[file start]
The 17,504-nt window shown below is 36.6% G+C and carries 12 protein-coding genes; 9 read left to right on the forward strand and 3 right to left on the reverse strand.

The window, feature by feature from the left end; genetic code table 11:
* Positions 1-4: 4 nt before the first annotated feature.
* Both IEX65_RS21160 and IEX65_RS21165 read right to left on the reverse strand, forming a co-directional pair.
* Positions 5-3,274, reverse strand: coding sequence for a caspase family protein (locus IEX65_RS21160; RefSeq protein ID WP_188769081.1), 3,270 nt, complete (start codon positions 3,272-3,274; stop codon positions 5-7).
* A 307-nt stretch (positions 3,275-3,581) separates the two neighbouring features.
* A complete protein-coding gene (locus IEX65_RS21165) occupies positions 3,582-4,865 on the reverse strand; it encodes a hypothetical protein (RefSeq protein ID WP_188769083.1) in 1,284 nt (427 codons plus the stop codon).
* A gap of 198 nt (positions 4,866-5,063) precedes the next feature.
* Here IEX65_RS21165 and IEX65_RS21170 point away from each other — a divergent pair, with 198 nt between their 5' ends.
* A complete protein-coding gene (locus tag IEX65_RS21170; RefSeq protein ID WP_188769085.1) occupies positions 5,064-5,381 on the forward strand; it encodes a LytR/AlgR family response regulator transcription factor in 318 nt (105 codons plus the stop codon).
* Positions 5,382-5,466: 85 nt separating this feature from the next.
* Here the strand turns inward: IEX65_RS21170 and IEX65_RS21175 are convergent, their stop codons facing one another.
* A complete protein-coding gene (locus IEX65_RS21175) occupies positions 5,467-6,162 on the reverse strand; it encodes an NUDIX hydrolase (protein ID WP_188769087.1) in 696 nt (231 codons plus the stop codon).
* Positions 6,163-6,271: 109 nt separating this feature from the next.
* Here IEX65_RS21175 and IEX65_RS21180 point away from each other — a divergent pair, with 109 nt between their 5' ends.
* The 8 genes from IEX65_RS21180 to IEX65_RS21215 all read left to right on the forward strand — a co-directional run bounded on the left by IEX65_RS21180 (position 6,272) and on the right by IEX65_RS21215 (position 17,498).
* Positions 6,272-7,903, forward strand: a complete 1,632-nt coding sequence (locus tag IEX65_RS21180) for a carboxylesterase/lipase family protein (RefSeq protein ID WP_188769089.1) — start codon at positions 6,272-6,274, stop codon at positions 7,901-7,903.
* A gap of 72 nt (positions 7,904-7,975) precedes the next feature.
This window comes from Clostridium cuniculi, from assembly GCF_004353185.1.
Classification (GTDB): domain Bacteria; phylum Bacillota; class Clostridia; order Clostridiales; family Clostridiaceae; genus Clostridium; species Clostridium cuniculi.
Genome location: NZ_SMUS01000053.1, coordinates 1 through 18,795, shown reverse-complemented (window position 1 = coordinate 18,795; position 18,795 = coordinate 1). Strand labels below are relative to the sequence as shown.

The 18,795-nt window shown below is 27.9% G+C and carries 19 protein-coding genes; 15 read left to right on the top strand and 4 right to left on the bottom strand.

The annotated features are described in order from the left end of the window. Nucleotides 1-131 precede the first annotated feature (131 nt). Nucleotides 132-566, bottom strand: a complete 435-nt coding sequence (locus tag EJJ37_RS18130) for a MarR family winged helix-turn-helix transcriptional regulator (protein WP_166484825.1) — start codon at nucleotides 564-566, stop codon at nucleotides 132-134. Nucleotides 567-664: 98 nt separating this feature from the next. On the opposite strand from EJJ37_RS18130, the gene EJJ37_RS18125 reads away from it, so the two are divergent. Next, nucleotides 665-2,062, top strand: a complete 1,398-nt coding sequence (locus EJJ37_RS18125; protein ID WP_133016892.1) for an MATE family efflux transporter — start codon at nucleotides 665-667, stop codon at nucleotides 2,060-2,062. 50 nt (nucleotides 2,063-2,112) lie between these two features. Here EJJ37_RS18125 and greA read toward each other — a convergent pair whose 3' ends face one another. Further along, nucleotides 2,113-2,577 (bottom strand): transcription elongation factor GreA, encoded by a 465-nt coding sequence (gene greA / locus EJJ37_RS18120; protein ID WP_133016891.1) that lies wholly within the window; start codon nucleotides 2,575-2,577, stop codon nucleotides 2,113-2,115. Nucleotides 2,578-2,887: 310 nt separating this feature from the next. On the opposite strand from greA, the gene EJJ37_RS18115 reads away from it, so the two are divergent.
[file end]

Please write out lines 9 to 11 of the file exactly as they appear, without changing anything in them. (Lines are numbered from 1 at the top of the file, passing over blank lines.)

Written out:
* Here IEX65_RS21165 and IEX65_RS21170 point away from each other — a divergent pair, with 198 nt between their 5' ends.
* A complete protein-coding gene (locus tag IEX65_RS21170; RefSeq protein ID WP_188769085.1) occupies positions 5,064-5,381 on the forward strand; it encodes a LytR/AlgR family response regulator transcription factor in 318 nt (105 codons plus the stop codon).
* Positions 5,382-5,466: 85 nt separating this feature from the next.